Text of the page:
With three dozen or more New Jersey municipalities the victims of successful hacker attacks in just the last two years, Pfeiffer said local officials are paying more attention, and like Newark, said that the electronic systems of every municipality in the state are under attack daily. Most municipalities now have cyber insurance, he added.

But technology requires management, and that requires time and money.

“There are two things you cannot be without in managing technology,” he said. “You have to have somebody you trust advising you on technology. And you have to have a sound backup plan.”

Ted Sherman may be reached at tsherman@njadvancemedia.com. Follow him on Twitter @TedShermanSL. Facebook: @TedSherman.reporter. Find NJ.com on Facebook.

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The post #deepweb | <p> N.J. towns are easy targets for dark web hackers. They won’t always admit being scammed. <p> appeared first on National Cyber Security.

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It’s #apparently #insanely easy to #hack #Apple #MacOS High #Sierra, and here’s how you can #protect yourself

Source: National Cyber Security – Produced By Gregory Evans

Most of us sleep better at night knowing that the data on our computers is safe from prying eyes. That’s why we have our trusty usernames and passwords. Well, turns out…not so much. Some tech-minded people found a super easy way to hack Apple MacOS High Sierra, and anyone can do it.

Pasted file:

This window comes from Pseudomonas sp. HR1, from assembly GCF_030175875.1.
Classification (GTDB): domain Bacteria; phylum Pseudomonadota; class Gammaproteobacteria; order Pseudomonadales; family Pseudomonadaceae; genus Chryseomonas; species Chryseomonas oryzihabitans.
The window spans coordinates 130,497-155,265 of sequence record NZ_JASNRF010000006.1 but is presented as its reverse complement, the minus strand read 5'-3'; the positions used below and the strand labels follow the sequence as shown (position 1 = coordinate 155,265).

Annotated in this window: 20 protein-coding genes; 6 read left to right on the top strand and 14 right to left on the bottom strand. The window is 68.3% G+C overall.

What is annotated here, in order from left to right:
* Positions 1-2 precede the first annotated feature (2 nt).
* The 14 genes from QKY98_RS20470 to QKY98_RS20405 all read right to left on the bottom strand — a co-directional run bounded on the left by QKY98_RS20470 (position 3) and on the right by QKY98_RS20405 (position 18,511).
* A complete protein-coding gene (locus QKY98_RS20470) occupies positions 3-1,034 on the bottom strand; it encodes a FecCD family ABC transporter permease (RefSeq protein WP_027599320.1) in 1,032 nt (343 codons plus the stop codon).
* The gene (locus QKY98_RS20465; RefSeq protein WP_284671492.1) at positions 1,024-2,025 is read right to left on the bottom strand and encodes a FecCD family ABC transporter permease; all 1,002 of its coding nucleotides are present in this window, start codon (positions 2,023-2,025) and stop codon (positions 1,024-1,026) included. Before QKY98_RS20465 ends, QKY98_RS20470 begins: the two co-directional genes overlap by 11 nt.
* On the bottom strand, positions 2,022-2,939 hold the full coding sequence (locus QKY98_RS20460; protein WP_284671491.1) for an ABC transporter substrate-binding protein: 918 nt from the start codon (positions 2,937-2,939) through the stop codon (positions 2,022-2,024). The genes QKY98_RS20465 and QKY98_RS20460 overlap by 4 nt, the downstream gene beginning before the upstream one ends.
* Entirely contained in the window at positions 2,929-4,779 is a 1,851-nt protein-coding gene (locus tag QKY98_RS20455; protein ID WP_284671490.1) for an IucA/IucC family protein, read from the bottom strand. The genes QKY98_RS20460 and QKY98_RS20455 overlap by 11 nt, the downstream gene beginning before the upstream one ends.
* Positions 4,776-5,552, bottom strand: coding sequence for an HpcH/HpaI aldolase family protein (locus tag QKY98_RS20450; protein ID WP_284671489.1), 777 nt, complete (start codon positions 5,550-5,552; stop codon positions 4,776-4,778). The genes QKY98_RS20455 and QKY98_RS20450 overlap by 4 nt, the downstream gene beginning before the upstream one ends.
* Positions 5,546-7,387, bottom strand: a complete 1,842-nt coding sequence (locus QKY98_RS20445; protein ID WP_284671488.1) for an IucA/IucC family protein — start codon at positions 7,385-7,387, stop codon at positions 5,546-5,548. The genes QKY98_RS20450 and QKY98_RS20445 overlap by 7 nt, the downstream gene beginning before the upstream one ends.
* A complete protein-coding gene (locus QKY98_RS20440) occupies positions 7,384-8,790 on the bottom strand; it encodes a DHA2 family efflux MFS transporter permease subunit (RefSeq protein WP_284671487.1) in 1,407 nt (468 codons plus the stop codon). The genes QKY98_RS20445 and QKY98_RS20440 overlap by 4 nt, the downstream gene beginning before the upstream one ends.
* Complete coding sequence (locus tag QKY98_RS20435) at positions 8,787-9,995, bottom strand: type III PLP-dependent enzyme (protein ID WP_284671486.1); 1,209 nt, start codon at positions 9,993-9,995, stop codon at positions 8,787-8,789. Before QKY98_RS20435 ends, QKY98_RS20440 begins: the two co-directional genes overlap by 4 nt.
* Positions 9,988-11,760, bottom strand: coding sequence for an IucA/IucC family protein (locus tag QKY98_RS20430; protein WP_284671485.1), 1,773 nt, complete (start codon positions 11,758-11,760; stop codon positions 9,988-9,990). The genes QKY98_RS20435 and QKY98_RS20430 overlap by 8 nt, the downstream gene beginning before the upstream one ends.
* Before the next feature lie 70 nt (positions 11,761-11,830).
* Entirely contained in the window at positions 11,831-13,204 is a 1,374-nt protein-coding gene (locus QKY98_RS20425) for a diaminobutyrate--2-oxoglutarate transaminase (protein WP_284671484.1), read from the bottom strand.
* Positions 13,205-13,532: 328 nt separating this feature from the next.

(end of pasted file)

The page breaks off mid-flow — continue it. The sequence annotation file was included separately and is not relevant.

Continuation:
Usually, when you hear “hack” you think of some crazy complicated computing code that only the really dedicated can figure out, like Huck on Scandal or something. But to get into a computer that has the High Sierra operating system, all you have to do is type “root” as the username and leave the password field blank. Once you hit enter, you’re in.

We told you it was insanely easy.

The main user of a computer is called the “root user” and has “root access,” hence the name of the bug. The best way to protect yourself for now, according to Apple, is by setting a password for your main user account if you don’t already have one. Security experts and researchers have had varying experiences in replicating the bug, so it’s still being figured out. According to Wired, Apple is aware of the issue and working out a long- term fix, so hold tight for their update if you’re worried about your security.

Oh, and to make this even scarier, apparently the software can be hacked via malware too, meaning a hacker can get into your computer remotely.